The River of Angry Dogs

Author:

Mira Hamermesh

Publisher:

Pluto Press

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Availability: Available

    

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Publisher

Pluto Press

Publication Year 2004
ISBN-13

9780745322339

ISBN-10 0745322336
Binding

Hardcover

Number of Pages 320 Pages
Language (English)
Dimensions (Cms) 21.2 X 14.8 X 2
Weight (grms) 500

Mira Hamermesh is an award-winning film maker, painter and writer. This moving memoir gives a vivid account of her remarkable life. As a young Jewish teenager she escaped the horrors of German-occupied Poland with only her natural creativity, a rebellious spirit and a talent for good fortune to rely on. Of the millions of words written about WWII, few come from women, and even fewer recount such adventure. Spared the experience of the ghetto and the concentration camp that claimed most of her family, Mira's story is a life-affirming account of a life lived to the full, and a meditation on survival and coincidence, that pays homage to other people's courage.


Recounting her escape into Soviet-occupied Poland, Mira shows how her status as a refugee has continued to influence her throughout her life. The journey led her across Europe and eventually to Palestine in 1941; her account of that region, before the establishment of Israel, provides a fascinating insight into the historical setting for today's conflict.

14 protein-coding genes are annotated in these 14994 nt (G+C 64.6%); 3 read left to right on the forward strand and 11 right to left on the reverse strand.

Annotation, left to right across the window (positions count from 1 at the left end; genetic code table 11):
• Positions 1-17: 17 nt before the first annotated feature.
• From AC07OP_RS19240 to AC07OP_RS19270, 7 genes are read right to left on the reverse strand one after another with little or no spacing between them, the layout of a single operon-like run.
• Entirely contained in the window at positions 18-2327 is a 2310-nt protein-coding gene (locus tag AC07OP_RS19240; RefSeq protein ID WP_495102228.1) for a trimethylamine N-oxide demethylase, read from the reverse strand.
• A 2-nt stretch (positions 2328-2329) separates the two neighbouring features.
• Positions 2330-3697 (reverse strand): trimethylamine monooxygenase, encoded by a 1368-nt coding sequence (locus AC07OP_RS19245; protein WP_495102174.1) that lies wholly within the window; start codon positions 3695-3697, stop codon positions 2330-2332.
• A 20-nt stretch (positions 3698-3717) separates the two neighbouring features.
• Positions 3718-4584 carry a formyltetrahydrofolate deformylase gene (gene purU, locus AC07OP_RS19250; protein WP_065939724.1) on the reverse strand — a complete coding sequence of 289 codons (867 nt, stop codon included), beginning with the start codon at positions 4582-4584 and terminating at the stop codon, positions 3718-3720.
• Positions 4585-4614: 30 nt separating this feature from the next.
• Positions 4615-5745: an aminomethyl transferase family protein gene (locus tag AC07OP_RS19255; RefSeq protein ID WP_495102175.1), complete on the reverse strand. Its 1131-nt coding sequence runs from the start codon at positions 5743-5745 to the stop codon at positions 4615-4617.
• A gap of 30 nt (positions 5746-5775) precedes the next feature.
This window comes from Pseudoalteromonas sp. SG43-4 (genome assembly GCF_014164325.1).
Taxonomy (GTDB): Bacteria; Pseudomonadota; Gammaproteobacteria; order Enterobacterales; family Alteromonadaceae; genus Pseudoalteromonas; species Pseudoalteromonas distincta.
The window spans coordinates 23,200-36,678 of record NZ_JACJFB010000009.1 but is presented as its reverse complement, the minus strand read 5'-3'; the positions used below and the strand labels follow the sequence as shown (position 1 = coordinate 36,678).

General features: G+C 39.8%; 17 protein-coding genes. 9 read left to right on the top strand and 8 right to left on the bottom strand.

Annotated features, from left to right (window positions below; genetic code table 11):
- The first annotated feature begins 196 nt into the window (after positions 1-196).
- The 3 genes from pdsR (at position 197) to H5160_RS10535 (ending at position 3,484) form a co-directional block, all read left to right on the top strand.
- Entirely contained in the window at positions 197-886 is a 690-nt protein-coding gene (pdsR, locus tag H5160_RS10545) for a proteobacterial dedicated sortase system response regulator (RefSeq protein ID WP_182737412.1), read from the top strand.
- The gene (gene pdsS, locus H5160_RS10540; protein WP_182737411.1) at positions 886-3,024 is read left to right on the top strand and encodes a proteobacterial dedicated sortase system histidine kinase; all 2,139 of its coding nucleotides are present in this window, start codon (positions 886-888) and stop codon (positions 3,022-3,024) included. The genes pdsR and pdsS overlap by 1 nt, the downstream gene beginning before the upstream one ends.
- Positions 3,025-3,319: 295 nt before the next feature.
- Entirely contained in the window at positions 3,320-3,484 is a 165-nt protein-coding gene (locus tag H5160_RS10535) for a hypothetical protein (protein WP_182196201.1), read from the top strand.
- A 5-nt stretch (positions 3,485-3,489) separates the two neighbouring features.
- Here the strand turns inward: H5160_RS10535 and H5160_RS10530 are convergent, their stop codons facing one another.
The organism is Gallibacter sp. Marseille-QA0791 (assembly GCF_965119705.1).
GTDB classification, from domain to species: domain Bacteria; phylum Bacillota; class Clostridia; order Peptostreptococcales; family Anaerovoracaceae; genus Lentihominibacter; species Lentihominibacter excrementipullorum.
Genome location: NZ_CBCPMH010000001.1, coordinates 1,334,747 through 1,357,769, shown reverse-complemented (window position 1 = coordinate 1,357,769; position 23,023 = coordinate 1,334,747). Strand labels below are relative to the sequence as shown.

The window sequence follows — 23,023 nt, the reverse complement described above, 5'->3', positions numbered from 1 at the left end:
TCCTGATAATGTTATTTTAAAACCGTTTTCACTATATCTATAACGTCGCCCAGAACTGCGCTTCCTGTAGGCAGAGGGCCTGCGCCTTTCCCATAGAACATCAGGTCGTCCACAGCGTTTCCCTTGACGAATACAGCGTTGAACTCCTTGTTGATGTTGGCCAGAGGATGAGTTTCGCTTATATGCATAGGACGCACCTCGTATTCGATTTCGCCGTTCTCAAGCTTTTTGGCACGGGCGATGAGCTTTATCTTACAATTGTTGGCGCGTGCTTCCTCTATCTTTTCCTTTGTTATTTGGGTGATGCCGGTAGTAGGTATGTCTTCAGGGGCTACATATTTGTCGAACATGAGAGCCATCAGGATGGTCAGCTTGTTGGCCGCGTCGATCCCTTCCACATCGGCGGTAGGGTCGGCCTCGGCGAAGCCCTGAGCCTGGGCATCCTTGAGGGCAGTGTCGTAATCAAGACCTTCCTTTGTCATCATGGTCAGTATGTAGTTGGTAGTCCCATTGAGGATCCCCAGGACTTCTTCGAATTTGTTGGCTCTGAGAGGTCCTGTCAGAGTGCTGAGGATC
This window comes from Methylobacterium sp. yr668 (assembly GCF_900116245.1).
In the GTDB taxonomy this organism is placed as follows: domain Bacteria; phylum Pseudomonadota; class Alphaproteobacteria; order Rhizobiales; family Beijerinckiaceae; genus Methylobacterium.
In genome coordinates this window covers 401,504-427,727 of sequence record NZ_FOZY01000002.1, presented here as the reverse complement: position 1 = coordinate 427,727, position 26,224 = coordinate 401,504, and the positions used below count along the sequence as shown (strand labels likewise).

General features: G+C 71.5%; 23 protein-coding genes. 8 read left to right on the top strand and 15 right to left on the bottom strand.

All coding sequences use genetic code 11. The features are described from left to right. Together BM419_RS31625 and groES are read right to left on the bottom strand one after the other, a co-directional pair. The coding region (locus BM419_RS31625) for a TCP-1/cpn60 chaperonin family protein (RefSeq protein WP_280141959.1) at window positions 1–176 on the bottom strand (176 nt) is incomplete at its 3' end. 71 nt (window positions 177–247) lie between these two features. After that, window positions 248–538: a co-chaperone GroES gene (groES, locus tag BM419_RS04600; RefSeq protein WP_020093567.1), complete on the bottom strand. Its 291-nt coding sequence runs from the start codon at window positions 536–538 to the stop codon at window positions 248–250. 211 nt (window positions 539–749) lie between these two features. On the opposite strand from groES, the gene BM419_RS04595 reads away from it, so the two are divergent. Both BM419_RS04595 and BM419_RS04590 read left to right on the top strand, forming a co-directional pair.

Having settled in London where she studied art and married, she eventually won a place at the celebrated Polish Film School in Lodz. At the height of the Cold War Mira Hamermesh commuted across the Iron Curtain—her experience of a divided Europe offers many insights into the political factors that affected people's everyday lives.


Mira's theme of political conflict, so often explored in her films, is brought to life here in an intimate account that will live long in the memory.

Mira Hamermesh

Mira Hamermesh is a film maker, painter and writer. Her humanist documentaries have won international awards and world-wide distribution. Her most celebrated films explore themes related to war and conflicts: Maids and Madams (South Africa), Caste at Birth (India) and Loving the Dead (Poland). Having settled in London where she studied art and married, she eventually won a place at the celebrated Polish Film School in Lodz. At the height of the Cold War Mira Hamermesh commuted across the Iron Curtain – her experience of a divided Europe offers many insights into the political factors that affected people's everyday lives. Mira's theme of political conflict, so often explored in her films, is brought to life here in an intimate account that will live long in the memory.
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